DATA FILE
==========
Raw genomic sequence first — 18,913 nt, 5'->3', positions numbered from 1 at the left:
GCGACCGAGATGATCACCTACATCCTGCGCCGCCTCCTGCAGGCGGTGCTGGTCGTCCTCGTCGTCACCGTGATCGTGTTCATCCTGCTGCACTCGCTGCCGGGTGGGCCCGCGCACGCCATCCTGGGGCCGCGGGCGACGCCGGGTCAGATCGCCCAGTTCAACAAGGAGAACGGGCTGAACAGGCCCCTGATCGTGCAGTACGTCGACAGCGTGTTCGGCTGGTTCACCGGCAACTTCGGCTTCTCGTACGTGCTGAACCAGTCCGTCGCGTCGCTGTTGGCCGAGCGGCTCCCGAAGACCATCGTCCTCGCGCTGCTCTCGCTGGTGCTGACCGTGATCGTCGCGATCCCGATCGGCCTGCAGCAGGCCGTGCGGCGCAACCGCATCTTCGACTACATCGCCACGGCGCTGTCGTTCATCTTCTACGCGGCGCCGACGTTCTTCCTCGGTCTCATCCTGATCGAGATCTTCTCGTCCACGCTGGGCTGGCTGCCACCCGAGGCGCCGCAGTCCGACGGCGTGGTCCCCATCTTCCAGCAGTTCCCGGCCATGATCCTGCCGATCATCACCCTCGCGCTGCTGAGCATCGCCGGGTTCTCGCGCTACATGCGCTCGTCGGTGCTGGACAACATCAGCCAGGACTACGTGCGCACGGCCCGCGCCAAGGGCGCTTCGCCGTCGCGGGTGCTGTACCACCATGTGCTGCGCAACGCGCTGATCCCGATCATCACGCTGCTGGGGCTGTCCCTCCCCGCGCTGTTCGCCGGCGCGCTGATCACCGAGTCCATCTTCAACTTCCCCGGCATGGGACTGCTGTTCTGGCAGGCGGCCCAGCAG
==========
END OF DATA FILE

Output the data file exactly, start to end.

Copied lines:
Raw genomic sequence first — 18,913 nt, 5'->3', positions numbered from 1 at the left:
GCGACCGAGATGATCACCTACATCCTGCGCCGCCTCCTGCAGGCGGTGCTGGTCGTCCTCGTCGTCACCGTGATCGTGTTCATCCTGCTGCACTCGCTGCCGGGTGGGCCCGCGCACGCCATCCTGGGGCCGCGGGCGACGCCGGGTCAGATCGCCCAGTTCAACAAGGAGAACGGGCTGAACAGGCCCCTGATCGTGCAGTACGTCGACAGCGTGTTCGGCTGGTTCACCGGCAACTTCGGCTTCTCGTACGTGCTGAACCAGTCCGTCGCGTCGCTGTTGGCCGAGCGGCTCCCGAAGACCATCGTCCTCGCGCTGCTCTCGCTGGTGCTGACCGTGATCGTCGCGATCCCGATCGGCCTGCAGCAGGCCGTGCGGCGCAACCGCATCTTCGACTACATCGCCACGGCGCTGTCGTTCATCTTCTACGCGGCGCCGACGTTCTTCCTCGGTCTCATCCTGATCGAGATCTTCTCGTCCACGCTGGGCTGGCTGCCACCCGAGGCGCCGCAGTCCGACGGCGTGGTCCCCATCTTCCAGCAGTTCCCGGCCATGATCCTGCCGATCATCACCCTCGCGCTGCTGAGCATCGCCGGGTTCTCGCGCTACATGCGCTCGTCGGTGCTGGACAACATCAGCCAGGACTACGTGCGCACGGCCCGCGCCAAGGGCGCTTCGCCGTCGCGGGTGCTGTACCACCATGTGCTGCGCAACGCGCTGATCCCGATCATCACGCTGCTGGGGCTGTCCCTCCCCGCGCTGTTCGCCGGCGCGCTGATCACCGAGTCCATCTTCAACTTCCCCGGCATGGGACTGCTGTTCTGGCAGGCGGCCCAGCAG